Like I said, good songs, strong performance, and a cool voice.  All in a half empty listening room at Strange Brew on a Saturday afternoon.  But the crowd was enthusiastic, Carter played well,  and he told some good stories.  The show felt intimate and kind of special.  I thoroughly enjoyed it. Seemed like he enjoyed it, too.  Definitely want to see him again.

I rode my bike home and hung out with Amy for a while.  She made a Thai dish called larb for dinner.  I had never had it before.  It was tasty.  It had spicy ground chicken over lettuce in a sort of salad type deal.  It was good.  I think it involved fish sauce?
Saturday night I went back to Strange Brew with Amy.  We went to see Patricia Vonne with a band called Infidels.  Now back when I was in college, in the early through mid nineties, we used to go listen to a local balled that was also called Infidels.  They used to play at various bars on St. Mary's Street in San Antonio and at Tycoon Flats, the beer and burger joint that was just a few blocks from our house.  Hearing that Patricia band was playing with Infidels, I looked up the band online.  "What are the odds?", I thought.  It was almost 20 years later, and Infidels is a cool enough name that surely some other band has picked it up, especially if this older band is now defunct.
But on this amateur Youtube video that I found, it sorta looked like the same guys.  The sound isn't flawless, but here they are playing Bob Dylan's "One More Cup of Coffee"....

Amy, bemused and bewildered, watched as I dug through my CD collection to find a copy of one of their albums that I had bought back in the college days.  I found the CD and tucked it into the pocket of my hoodie as we rolled out the door to go to the show.
(Patricia Vonne with Infidels)
And sure enough, it ended up being the same band!  Apparently Michael Martin, the lead singer of Infidels, had struck up some sort of friendship with Patricia Vonne after playing some shows in Austin a few years back.  Not only did it turn out to be the same band, but they actually played a number of songs off the CD (from 1994) that I had in my pocket (on the CD the band name is True Infidels because I guess they got into come sort of copyright/trademark dispute with another band that was trying to use the same name).  I got Michael Martin to sign a copy of my 19 year old True Infidels CD, and he seemed both amazed and bewildered that someone had held onto that album for that long.  I've actually listened to it quite a bit over the years, though, because I always thought that it had some really strong songs.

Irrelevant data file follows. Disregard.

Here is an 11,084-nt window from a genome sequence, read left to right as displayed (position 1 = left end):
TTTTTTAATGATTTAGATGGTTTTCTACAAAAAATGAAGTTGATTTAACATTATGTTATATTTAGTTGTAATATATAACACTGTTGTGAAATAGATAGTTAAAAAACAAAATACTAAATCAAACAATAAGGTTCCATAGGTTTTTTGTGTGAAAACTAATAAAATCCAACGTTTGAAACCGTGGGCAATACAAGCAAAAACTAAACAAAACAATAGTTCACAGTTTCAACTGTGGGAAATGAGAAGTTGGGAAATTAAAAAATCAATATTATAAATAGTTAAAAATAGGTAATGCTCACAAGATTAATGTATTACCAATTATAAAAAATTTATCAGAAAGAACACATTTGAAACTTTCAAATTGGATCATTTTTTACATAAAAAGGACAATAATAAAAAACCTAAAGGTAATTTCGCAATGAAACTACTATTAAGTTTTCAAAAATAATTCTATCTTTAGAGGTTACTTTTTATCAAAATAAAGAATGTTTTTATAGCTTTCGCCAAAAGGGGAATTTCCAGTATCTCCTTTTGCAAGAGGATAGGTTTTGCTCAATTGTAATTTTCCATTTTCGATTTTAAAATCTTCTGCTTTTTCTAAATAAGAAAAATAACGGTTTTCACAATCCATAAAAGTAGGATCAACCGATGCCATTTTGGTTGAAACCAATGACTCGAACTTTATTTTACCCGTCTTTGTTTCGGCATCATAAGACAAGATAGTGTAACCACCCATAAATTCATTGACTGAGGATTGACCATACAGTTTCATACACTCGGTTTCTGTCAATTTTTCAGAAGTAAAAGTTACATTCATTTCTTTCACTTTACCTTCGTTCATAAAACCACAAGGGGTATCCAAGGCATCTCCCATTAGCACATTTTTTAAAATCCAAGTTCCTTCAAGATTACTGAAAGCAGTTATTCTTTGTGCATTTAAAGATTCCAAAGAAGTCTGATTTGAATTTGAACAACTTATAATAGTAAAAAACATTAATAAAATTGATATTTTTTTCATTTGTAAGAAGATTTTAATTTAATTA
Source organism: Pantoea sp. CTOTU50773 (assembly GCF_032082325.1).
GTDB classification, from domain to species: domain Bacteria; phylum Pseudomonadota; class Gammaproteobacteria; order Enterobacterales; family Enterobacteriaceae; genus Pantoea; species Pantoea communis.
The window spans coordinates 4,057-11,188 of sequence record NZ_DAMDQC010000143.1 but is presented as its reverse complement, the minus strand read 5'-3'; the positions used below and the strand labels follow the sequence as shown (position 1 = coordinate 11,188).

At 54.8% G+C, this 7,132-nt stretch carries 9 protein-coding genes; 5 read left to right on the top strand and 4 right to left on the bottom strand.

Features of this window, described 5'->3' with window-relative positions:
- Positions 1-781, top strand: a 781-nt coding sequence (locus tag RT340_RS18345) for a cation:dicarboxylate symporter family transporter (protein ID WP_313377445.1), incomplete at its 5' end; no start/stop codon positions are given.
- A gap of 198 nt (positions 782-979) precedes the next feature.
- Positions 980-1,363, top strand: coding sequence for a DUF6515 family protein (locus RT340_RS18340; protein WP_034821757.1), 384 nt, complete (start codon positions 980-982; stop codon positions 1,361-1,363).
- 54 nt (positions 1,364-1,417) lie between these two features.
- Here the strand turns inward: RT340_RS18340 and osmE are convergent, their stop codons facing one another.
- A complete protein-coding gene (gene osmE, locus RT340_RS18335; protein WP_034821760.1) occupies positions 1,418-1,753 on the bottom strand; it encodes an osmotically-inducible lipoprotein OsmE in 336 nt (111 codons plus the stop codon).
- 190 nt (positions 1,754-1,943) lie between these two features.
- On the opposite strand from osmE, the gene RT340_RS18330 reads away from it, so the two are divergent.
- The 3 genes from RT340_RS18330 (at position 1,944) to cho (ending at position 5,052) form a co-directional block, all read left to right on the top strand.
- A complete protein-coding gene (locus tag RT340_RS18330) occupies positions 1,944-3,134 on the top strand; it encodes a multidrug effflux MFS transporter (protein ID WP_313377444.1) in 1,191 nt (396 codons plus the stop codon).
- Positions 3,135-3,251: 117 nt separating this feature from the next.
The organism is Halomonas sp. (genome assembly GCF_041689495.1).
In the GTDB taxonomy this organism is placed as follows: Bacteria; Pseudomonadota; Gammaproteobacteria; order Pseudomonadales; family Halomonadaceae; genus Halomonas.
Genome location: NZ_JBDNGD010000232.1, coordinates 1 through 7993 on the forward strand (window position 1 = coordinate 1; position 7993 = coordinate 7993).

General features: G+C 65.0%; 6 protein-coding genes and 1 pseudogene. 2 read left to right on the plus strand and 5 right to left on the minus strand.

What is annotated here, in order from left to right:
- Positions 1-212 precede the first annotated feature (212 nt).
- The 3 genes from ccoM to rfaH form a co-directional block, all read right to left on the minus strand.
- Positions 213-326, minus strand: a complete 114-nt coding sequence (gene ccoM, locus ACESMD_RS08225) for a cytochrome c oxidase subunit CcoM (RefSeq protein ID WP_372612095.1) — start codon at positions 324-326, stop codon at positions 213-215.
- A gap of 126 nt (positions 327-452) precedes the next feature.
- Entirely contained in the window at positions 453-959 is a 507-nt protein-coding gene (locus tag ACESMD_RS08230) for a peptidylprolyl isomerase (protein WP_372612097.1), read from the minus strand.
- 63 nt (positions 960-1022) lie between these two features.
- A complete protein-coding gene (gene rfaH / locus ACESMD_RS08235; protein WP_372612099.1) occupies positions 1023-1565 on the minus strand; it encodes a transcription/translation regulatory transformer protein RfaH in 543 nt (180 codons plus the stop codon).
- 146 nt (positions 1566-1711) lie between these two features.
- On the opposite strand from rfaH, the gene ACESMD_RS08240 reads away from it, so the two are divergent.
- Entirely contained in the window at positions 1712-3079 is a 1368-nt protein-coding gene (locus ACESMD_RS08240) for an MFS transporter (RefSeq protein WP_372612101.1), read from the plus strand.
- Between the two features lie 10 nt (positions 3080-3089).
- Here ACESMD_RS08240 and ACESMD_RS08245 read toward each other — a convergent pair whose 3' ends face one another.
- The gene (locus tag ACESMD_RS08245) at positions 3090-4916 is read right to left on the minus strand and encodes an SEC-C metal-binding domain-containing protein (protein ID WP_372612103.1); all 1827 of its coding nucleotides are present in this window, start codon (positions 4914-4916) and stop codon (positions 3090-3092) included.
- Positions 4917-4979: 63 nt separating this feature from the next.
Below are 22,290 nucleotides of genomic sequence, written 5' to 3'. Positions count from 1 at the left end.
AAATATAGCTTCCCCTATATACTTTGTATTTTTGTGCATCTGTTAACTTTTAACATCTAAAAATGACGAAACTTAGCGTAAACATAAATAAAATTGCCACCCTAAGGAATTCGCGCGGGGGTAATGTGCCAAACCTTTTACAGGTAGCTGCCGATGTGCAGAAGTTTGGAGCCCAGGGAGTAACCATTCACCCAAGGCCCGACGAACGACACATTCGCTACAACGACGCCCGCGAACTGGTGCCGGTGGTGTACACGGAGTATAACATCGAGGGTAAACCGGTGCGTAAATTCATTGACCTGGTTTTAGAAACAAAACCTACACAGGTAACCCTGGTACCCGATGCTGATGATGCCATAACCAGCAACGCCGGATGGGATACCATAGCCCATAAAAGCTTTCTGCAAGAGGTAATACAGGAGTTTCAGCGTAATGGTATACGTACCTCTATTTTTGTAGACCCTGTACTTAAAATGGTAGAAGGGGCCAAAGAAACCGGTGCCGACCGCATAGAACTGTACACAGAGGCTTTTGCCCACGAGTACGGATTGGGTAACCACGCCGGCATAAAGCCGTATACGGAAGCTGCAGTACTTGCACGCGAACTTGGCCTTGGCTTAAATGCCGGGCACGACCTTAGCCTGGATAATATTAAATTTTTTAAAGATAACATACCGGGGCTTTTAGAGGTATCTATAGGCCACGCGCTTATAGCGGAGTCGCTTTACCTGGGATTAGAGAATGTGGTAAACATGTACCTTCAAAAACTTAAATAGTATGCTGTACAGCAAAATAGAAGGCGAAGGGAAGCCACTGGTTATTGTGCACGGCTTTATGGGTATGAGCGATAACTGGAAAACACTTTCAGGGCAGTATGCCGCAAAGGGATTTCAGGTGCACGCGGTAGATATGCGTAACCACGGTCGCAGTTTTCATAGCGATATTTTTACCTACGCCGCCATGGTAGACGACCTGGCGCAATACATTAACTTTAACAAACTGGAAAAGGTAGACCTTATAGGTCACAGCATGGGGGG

(Patricia Vonne's other band)
Anyway, it was a good show.  Infidels sounded good!  Patricia Vonne played a set with them, and then she played a set of her own material with a different guitarist/singer (who, according to the internets, is also apparently her husband- Robert LaRoche) and a violin player (who was also good- I didn't catch his name, but apparently he's getting ready to go on tour with the BoDeans).  Amy and I both really enjoyed both shows.
So that was Saturday.

On Sunday we got up and had breakfast at Central Market.  We ran a couple of errands, and then I worked out.  We walked Cassidy and then walked Mandy's dog, Darla (who is younger and a little better equipped for longer walks).  We went to Academy and bought a new umbrella for our porch.  We looked at hammocks.  We didn't find the perfect one.
In the afternoon Amy made some egg salad and I practiced my mandolin in the back yard.  Beautiful spring weather.  Everything is so green.